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Calories -- are they all the same? Yes and no

October 05, 2012|By CHRIS COPLEY | chrisc@herald-mail.com
Chris Copley/Herald Mail

In the diet world, there are a few vocabulary words that are generally considered as bad words. All too often, "calorie" is one of them.

But that's too bad, because, according to Brittany Smith, clinical dietitian at Meritus Medical Center, calories are simply a measurement of the potential energy of a food.

"Most things you're consuming have some amount of calories based on the carbohydrates, proteins and fat. Your body metabolizes calories to get energy," she said. "So it's pretty much like putting gas in your car when you eat."

Calories provide fuel for the body. Food provides calories. And many people describe food using calories alone, as if that was a complete and thorough description. It's not. Food provides much more than just fuel. It also provides protein — structural material for repair and maintenance — and chemicals — vitamins and minerals  — our bodies need to do different tasks.



What use is a calorie?

First things first. In terms of weight loss or weight gain, calories are your primary measurement.

"If you want to lose weight, you need to consume less calories than you're expending," Smith said. "If you want to gain weight, you have to consume more. It's all calories."

Different types of foods contain different amounts of energy, Smith said. Dietitians say there are 4 calories in a gram of protein, 4 calories in a gram of carbohydrates, 7 calories per gram of alcohol and 9 calories per gram of fat.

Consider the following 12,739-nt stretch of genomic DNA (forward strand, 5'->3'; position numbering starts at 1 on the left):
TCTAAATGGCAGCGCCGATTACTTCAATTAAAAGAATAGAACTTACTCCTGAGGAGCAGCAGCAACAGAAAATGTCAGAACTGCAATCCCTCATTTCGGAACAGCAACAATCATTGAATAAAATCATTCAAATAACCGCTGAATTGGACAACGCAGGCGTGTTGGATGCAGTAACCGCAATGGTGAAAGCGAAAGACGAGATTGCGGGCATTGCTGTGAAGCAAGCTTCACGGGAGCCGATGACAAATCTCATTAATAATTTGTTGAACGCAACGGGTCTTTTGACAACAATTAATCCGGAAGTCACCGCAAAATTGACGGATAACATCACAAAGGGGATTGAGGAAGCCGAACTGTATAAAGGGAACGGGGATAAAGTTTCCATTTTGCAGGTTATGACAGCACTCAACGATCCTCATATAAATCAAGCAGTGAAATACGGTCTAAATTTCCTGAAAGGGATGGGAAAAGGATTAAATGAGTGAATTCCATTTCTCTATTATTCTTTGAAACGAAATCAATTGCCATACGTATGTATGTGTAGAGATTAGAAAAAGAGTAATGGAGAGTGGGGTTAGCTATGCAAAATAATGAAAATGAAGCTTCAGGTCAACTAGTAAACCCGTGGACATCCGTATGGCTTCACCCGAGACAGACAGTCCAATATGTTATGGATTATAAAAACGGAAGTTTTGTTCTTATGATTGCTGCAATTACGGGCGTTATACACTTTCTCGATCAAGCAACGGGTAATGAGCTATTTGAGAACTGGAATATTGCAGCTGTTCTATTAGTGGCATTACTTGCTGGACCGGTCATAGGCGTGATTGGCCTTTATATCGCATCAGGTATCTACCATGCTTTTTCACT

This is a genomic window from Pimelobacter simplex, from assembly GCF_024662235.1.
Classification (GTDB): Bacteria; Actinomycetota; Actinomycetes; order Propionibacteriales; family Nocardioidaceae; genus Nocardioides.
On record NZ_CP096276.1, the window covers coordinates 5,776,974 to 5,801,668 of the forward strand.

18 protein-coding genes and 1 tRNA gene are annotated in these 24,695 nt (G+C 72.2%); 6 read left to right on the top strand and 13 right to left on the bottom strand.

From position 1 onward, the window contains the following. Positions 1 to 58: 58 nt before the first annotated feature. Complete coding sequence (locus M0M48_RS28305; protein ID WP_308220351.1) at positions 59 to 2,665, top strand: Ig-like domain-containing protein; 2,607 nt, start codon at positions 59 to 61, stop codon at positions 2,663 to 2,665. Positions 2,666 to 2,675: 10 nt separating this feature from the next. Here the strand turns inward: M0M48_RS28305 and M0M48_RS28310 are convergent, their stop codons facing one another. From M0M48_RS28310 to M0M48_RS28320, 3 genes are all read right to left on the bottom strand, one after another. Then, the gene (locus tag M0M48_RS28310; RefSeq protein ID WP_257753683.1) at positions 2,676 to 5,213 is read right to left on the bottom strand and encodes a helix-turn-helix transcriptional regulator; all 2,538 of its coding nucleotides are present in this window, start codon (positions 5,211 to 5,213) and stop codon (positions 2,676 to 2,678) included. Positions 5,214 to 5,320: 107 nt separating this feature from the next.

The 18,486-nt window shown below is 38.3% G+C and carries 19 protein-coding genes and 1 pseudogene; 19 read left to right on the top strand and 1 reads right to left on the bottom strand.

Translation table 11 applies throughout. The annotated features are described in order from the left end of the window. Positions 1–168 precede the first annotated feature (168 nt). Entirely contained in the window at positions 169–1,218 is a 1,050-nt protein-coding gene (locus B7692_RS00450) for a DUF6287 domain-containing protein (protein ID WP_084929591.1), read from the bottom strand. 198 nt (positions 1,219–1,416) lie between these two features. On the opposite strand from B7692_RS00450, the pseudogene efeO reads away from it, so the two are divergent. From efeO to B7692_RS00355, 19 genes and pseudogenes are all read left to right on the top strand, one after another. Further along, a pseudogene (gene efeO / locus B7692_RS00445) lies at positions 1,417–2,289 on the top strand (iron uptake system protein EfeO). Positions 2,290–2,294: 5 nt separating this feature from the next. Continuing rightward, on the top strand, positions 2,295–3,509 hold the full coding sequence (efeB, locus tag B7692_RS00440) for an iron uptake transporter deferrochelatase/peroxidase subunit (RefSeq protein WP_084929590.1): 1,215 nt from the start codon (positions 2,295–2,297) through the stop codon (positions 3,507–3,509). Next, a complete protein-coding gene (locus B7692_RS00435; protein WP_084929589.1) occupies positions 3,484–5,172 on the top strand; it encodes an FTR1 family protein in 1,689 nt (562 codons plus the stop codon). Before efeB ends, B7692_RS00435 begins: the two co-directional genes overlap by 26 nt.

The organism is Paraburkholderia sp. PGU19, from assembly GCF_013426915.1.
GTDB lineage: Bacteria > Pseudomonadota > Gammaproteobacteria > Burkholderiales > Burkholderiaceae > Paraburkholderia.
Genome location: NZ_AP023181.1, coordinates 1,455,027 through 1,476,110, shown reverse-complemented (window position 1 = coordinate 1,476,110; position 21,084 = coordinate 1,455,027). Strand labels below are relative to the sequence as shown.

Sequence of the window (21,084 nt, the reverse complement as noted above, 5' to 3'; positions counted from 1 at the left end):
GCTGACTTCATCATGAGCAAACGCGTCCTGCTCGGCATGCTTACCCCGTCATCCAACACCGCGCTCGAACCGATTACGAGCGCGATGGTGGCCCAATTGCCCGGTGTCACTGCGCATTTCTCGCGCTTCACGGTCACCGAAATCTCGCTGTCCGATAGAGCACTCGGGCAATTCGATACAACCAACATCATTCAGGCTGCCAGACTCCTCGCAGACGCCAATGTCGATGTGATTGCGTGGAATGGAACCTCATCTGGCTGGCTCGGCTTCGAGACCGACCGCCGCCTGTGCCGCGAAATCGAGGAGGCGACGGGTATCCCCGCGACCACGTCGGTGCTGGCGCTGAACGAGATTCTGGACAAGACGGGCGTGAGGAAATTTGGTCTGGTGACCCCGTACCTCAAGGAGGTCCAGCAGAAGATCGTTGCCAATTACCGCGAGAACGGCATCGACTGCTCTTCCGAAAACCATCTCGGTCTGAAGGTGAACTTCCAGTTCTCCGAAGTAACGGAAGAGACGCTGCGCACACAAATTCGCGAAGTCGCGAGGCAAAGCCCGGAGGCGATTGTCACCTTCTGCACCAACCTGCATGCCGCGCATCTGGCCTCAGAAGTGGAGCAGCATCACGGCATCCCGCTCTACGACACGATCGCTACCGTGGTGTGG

So how many calories —  that is, how much body fuel —  does a person need in a day? How many calories should a person eat? It's different for each person. To figure your calorie needs, you can use a simple formula based on your age, gender, height, weight and level of activity. Calculators are available online and in many diet books.

That equation, according to Peter O'Connor, tells you your basal metabolic rate.

O'Connor, who turns 31 this month, is an Advanced Placement chemistry teacher in Boonsboro High School. He teaches his students about calories in connection with chemical reactions in the body.

But he also knows the effectiveness of counting calories. One day, almost two years ago, O'Connor decided he had to handle his weight. He dropped more than 220 pounds in about 18 months.

"I started about December 2010, right after Christmas, at a weight of 378 pounds," O'Connor said. "Then over the course of the year, I watched my calories. I kept a log of the calories I was (burning), and my goal was to get down beneath 180 pounds."

He now weighs about 160 pounds.

Energy storage, energy use